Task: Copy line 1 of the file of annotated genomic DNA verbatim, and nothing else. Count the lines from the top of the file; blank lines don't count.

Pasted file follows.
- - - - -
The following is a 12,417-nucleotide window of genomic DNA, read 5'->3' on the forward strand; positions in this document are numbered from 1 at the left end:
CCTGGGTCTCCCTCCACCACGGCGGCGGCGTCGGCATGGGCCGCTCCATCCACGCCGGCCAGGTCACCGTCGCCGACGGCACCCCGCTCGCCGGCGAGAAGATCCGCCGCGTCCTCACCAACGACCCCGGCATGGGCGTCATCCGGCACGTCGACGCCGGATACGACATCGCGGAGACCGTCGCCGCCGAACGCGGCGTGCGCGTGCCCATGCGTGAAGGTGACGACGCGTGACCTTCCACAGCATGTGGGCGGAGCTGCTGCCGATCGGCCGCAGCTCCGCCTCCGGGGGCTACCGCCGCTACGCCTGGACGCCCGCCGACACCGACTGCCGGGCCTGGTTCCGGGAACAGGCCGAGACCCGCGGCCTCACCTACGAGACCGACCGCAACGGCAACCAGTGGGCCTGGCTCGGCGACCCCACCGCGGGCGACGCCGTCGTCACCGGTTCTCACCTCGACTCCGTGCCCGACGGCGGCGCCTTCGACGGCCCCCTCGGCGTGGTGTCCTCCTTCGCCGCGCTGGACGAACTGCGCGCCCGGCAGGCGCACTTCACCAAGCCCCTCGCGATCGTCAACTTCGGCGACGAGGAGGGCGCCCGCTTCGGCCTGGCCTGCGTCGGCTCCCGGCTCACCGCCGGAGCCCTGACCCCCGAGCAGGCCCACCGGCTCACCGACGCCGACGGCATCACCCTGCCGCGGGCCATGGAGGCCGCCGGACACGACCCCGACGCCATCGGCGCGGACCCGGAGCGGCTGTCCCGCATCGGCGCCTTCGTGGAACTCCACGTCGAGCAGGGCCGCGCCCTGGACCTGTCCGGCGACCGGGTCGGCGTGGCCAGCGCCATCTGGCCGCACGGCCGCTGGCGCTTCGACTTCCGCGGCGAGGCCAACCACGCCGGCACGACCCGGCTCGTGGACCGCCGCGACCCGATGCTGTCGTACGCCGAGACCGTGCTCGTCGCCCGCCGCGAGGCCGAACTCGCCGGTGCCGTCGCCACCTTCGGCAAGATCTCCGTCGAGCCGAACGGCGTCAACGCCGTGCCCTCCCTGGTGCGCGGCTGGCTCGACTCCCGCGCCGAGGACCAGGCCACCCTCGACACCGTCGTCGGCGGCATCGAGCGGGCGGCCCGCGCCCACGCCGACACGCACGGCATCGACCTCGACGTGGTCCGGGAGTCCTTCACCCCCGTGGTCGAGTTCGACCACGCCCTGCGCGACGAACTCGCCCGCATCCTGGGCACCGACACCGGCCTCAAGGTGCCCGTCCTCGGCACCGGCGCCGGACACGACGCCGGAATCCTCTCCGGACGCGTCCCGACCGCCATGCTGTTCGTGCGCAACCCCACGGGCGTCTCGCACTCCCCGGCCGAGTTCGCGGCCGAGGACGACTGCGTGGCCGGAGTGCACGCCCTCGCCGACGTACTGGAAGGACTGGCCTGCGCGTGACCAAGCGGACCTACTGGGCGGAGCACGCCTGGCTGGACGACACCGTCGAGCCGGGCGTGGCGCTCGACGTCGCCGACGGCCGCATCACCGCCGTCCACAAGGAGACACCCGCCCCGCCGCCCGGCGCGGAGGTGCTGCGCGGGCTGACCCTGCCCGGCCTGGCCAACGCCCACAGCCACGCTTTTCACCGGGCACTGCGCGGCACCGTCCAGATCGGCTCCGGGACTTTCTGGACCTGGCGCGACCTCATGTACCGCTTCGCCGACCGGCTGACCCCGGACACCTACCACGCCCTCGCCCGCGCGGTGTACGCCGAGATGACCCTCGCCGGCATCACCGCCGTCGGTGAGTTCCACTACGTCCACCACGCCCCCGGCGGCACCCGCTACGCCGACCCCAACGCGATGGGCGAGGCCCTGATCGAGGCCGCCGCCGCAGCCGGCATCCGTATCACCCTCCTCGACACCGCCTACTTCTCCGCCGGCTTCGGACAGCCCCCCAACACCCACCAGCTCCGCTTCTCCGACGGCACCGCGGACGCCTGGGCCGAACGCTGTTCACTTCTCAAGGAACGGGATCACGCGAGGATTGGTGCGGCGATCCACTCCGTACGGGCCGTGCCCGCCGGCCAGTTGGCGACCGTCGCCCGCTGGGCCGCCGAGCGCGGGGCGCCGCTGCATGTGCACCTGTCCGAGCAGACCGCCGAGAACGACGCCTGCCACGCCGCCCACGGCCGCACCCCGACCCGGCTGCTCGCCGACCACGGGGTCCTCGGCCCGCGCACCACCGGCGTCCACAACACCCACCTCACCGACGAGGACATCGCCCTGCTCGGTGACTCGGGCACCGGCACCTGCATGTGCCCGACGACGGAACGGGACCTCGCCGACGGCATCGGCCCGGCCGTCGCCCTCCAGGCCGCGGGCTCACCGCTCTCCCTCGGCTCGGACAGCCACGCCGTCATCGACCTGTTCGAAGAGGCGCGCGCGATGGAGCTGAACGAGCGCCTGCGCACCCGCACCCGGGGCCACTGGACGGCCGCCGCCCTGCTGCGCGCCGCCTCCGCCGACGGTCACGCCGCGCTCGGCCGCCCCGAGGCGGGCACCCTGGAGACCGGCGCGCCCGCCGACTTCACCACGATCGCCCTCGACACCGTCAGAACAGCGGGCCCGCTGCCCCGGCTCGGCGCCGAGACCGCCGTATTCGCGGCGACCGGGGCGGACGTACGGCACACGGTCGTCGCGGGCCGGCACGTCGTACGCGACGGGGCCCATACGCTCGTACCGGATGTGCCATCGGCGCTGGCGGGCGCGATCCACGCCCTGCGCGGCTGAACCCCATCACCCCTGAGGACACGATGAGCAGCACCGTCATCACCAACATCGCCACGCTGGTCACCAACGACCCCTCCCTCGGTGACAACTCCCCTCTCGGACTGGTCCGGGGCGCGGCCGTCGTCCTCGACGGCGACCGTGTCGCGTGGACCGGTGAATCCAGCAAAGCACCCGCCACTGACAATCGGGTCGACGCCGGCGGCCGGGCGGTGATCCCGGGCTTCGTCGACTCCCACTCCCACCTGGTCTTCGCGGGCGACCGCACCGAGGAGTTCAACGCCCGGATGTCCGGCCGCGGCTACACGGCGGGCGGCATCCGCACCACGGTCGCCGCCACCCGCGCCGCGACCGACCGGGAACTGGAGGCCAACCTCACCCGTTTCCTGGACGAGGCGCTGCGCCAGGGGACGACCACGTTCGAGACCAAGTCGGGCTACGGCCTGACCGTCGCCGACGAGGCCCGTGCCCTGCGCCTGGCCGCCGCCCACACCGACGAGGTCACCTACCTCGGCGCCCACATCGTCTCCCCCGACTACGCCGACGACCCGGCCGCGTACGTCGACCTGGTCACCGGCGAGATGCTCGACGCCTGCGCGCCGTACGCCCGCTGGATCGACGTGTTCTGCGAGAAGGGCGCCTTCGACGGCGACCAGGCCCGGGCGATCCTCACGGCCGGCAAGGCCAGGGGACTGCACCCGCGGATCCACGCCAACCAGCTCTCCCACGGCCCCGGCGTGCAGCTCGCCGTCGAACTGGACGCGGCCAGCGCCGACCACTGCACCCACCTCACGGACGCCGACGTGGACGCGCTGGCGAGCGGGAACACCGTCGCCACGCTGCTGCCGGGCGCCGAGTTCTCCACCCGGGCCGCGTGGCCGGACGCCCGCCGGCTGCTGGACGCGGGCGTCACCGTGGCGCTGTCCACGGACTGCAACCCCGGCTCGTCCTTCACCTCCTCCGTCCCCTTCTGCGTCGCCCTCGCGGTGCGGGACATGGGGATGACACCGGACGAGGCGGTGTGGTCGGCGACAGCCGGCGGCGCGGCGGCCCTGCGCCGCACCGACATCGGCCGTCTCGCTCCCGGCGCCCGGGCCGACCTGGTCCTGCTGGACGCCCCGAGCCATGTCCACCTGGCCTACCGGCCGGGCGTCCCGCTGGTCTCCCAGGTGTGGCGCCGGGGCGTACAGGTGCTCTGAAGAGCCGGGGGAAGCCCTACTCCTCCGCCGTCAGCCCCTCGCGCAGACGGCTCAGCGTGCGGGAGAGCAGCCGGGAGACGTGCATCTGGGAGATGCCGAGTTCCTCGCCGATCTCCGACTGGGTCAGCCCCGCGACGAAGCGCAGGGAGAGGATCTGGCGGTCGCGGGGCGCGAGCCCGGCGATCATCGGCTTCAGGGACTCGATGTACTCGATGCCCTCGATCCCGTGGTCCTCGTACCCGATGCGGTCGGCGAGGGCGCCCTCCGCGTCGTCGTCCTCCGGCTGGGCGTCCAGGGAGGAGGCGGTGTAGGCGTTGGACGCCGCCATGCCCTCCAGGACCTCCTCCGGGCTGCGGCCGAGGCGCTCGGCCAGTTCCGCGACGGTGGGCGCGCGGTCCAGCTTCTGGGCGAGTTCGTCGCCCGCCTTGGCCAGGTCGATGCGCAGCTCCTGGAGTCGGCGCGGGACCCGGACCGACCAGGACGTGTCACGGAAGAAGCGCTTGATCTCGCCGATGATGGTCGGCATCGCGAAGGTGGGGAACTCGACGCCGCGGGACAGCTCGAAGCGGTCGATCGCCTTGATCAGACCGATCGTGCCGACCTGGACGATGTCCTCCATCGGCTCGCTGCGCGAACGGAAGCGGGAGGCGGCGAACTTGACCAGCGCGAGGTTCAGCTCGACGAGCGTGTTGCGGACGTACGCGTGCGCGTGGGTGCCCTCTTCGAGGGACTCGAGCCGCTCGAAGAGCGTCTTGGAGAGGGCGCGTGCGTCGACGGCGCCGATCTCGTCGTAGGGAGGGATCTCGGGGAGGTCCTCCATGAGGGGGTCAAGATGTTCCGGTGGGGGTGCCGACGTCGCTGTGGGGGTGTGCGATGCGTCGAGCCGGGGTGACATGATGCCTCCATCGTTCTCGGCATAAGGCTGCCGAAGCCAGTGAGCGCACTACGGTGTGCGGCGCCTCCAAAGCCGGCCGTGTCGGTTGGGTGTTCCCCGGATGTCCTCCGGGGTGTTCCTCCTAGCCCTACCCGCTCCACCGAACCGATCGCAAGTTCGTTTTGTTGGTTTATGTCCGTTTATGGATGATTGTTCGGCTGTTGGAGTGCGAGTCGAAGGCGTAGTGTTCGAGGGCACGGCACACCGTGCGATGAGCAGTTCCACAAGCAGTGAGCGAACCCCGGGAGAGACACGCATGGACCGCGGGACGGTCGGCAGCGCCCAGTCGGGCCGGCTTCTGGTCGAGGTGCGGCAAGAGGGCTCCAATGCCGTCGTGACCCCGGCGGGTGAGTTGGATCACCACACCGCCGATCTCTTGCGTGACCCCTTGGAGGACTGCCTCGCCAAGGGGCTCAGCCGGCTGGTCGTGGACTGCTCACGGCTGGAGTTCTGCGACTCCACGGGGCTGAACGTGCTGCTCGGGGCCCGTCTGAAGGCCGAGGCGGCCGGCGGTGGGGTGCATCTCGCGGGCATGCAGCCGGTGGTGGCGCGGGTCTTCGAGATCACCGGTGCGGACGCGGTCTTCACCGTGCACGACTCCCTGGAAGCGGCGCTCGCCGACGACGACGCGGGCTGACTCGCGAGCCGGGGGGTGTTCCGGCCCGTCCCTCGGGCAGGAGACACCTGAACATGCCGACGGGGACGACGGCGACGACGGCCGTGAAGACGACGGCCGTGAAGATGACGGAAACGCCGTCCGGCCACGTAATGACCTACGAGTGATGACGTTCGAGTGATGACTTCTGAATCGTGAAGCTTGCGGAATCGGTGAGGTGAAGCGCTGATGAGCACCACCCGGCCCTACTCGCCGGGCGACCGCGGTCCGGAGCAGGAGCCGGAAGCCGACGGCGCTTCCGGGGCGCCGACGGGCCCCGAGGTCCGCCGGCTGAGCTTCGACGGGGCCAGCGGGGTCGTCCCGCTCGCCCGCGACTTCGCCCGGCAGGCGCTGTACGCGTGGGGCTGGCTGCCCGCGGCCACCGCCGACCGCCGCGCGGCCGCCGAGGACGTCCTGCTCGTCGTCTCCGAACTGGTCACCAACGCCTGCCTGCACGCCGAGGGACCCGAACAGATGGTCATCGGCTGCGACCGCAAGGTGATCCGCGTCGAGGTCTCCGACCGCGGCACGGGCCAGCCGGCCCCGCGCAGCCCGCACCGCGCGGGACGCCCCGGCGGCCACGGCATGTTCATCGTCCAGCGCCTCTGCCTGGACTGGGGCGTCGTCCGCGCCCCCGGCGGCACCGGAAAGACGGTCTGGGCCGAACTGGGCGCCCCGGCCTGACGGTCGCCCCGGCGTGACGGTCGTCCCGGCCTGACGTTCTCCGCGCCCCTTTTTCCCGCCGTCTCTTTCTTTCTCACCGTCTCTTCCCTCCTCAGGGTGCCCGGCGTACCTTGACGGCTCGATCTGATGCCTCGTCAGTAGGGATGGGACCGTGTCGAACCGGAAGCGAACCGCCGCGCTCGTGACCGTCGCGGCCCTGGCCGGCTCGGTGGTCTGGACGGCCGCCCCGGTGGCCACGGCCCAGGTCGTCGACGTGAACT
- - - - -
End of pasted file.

The following is a 12,417-nucleotide window of genomic DNA, read 5'->3' on the forward strand; positions in this document are numbered from 1 at the left end: